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Laird Valan and Lady Rosemary, the ghostly duo from GOLDEN ROD, have very distinctive personalities and a sometimes quirky sense of humor. As Laird Valan and Lady Rosemary get more and more desperate to break the 500-year-old curse so they can rest in peace, the stakes grow higher.

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Once Rod discovers what they’re up to, he’s more than happy to comply, or at least humor them, except that Katelyn’s niece is dying, and if he has to choose who to help, a dying twelve year old or a pair of ghosts who’ve already been dead for five hundred years, the choice is clear. Except that nothing is clear – and Laird Valan and Lady Rosemary will do anything to change history and break the curse that binds them.

Golden Rod

You’ll have to read GOLDEN ROD to learn how the story ends. In the meantime, I hope the ghosts that may haunt you are friendly ones.  Here are the Buy Links for GOLDEN ROD at Amazon:
Kindle: http://a.co/3zRGCpF
Paperback: http://a.co/8oJpv4Q

Ghosts - blur of blue

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If a Picture Paints a Thousand Words by Sherrie Hansen

An almost full moon reflected off a pond hugged by beds of flowers in blues, yellows and violets of various heights. In the center, a fountain trickled down the neck and breasts of a stone statue of a woman with full hips and voluptuous curves. The scene was framed by walls of stone and brick etched with pink climbing roses and lavender wisteria. This is what they were going to destroy? (from GOLDEN ROD by Sherrie Hansen)

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As Mark and I head off on another trip to indulge our love affair with Great Britain and research settings of future books, I’m anticipating the release of GOLDEN ROD, the book inspired by last year’s journey to Scotland.

One of the things I most love about writing is the chance to scope out new locations – and with them, the likeable qualities and legends that give the place its charm. When we get home, my pleasure is doubled when I get to sit down with my thoughts, reminisce about our experiences, and craft a story with word pictures about the places we’ve seen.

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Although Rod MacKenzie’s exquisite walled garden and the unique castle pictured on the front cover of GOLDEN ROD are fictional in the sense that they’re not located along the shores of Loch Carron, many of the other spots mentioned in the book are as real as you and me. In the text below, I’m going to share a snippet from GOLDEN ROD followed by a photo of the real life image that inspired it. Craigievar Castle, Leith Hall Garden and Crarae Garden, which I magically transported to the Lochcarron and the Wester Ross area of Western Scotland, are actually located to the east in Aberdeenshire and Argyll. Enjoy!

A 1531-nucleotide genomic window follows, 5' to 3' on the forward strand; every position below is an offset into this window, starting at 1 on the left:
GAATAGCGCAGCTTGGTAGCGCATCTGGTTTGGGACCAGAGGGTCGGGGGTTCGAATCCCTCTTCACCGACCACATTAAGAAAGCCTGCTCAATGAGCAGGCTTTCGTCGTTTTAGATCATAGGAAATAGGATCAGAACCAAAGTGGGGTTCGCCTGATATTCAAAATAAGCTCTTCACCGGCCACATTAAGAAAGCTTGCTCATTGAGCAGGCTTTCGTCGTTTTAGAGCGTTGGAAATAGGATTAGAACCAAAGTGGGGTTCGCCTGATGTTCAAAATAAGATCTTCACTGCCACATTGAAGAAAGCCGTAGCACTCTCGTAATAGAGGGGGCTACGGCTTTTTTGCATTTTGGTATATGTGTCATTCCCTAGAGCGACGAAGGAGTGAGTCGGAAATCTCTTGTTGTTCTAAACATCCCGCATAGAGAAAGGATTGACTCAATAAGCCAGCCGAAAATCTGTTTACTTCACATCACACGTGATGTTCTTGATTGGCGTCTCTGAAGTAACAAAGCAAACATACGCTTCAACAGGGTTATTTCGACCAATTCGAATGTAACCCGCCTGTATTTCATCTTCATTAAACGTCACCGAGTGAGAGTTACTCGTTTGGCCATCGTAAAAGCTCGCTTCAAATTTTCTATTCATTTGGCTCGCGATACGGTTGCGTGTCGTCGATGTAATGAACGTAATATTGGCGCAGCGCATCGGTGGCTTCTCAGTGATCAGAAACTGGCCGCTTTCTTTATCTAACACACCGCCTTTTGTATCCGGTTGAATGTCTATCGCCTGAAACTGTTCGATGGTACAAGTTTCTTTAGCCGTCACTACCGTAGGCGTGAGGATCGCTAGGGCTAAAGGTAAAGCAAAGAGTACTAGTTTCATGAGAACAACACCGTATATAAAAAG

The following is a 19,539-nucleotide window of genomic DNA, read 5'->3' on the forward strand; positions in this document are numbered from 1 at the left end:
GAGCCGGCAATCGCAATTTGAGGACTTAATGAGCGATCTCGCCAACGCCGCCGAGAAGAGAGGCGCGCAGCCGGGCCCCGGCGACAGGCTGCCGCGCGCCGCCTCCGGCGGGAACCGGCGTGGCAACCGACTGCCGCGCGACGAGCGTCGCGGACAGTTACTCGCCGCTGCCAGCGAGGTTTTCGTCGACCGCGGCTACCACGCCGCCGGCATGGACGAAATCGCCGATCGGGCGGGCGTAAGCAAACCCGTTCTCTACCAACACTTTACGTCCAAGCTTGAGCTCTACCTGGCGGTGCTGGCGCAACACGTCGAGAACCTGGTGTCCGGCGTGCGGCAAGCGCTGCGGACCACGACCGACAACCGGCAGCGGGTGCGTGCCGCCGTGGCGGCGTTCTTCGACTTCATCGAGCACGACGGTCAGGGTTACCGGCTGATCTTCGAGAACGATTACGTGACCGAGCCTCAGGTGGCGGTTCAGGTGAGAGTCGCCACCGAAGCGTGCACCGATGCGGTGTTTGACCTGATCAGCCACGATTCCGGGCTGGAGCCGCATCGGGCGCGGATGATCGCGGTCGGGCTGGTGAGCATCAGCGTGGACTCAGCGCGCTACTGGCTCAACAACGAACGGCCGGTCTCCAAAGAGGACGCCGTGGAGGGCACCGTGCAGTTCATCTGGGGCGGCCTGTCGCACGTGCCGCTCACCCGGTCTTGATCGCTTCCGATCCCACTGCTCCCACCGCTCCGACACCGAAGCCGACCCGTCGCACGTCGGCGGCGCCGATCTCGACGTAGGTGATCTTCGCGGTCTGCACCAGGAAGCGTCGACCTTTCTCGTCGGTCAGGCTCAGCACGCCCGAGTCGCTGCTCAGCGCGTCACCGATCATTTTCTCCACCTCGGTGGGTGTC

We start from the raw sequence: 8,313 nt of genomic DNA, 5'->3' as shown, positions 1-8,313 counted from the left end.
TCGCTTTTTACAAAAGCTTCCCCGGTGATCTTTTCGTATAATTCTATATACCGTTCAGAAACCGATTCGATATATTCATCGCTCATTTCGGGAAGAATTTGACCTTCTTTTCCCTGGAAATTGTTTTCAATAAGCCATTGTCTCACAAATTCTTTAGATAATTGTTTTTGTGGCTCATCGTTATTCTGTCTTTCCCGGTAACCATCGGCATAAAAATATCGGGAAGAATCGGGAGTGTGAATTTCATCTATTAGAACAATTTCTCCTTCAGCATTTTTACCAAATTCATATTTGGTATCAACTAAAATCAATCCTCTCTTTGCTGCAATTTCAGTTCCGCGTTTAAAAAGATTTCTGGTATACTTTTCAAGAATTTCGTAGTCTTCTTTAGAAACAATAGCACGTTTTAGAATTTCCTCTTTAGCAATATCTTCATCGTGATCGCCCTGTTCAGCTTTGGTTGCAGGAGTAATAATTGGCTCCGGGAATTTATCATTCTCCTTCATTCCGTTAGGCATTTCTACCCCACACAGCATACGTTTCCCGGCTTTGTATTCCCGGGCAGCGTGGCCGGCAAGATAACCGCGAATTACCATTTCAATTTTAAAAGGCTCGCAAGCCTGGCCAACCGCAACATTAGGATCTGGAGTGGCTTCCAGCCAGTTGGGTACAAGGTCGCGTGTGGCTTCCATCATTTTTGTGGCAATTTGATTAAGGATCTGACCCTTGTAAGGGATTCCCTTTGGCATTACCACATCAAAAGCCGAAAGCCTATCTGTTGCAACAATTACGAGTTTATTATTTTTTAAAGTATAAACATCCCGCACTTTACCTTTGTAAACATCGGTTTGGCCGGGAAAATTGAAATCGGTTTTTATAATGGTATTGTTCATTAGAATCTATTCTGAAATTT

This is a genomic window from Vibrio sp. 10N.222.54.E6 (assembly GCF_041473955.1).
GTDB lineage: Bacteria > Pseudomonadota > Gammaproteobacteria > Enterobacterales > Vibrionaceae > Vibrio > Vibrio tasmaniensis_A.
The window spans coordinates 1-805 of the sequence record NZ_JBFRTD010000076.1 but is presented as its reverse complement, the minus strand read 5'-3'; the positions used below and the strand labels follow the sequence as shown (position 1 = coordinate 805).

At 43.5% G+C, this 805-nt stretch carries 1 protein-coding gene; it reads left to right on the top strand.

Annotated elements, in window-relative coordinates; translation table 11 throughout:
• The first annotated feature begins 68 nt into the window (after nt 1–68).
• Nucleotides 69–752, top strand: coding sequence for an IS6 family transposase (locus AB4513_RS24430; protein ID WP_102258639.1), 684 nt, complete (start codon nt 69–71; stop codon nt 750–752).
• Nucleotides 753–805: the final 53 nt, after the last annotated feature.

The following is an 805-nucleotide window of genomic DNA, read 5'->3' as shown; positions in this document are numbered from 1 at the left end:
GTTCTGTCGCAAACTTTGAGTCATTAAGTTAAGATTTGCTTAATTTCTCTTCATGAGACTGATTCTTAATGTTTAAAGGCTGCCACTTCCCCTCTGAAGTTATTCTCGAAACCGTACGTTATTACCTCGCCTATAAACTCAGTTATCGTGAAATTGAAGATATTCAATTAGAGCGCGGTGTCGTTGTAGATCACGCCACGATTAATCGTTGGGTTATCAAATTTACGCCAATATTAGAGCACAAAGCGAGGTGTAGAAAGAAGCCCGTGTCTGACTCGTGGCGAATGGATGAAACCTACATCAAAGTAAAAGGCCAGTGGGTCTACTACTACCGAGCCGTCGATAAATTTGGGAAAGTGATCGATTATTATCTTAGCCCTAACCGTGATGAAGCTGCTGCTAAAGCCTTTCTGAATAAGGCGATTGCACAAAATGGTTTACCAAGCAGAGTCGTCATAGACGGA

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The blue waters of Loch Carron disappeared, then reappeared. The road widened. Katelyn glanced out the window and caught sight of a rusty old gate surrounding a cemetery. The stones were all but covered with moldy-looking splotches of who knew what and some sort of green slime that looked straight from the pages of a horror flick.

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A few blocks later, a large white building appeared. The huge black letters on its side wall spelled LOCHCA, followed by an R dangling precariously from what looked to be one nail, and a tenuous RON. Which is exactly what she wished she’d done the second she set foot in Scotland – run. Rod might have fanciful – make that delusional – images of the town where he’d been raised, but all she could see was a place that needed a good PR person to improve and update its sad, sorry, broken down image.

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The town was comprised of a long row of houses on one side, with a sidewalk, a greenbelt, and the lake on the other.

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Rod pulled into a parking spot and came around to open the door for her. The sign on the front of the whitewashed building with blue trim and a slate roof said Waterside Café, Tearoom Takeaway. There were round picnic tables with bright blue umbrellas over the top in front. Rod straddled the bench of one, and motioned for her to have a seat.

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“Ye can go in and look at the menu board on the wall if ye like, or wait. They’ll bring ye a menu in a minute.”

“You don’t need one?”

“Nae. They know what I want.”

“How could they?”

“I’m a regular.”

“And you have the same thing every time?”

“For lunch, Stornoway Black Pudding Stack. It’s layered with apples and Stilton cheese. Pure dead brilliant.”

GR Blog - Stornoway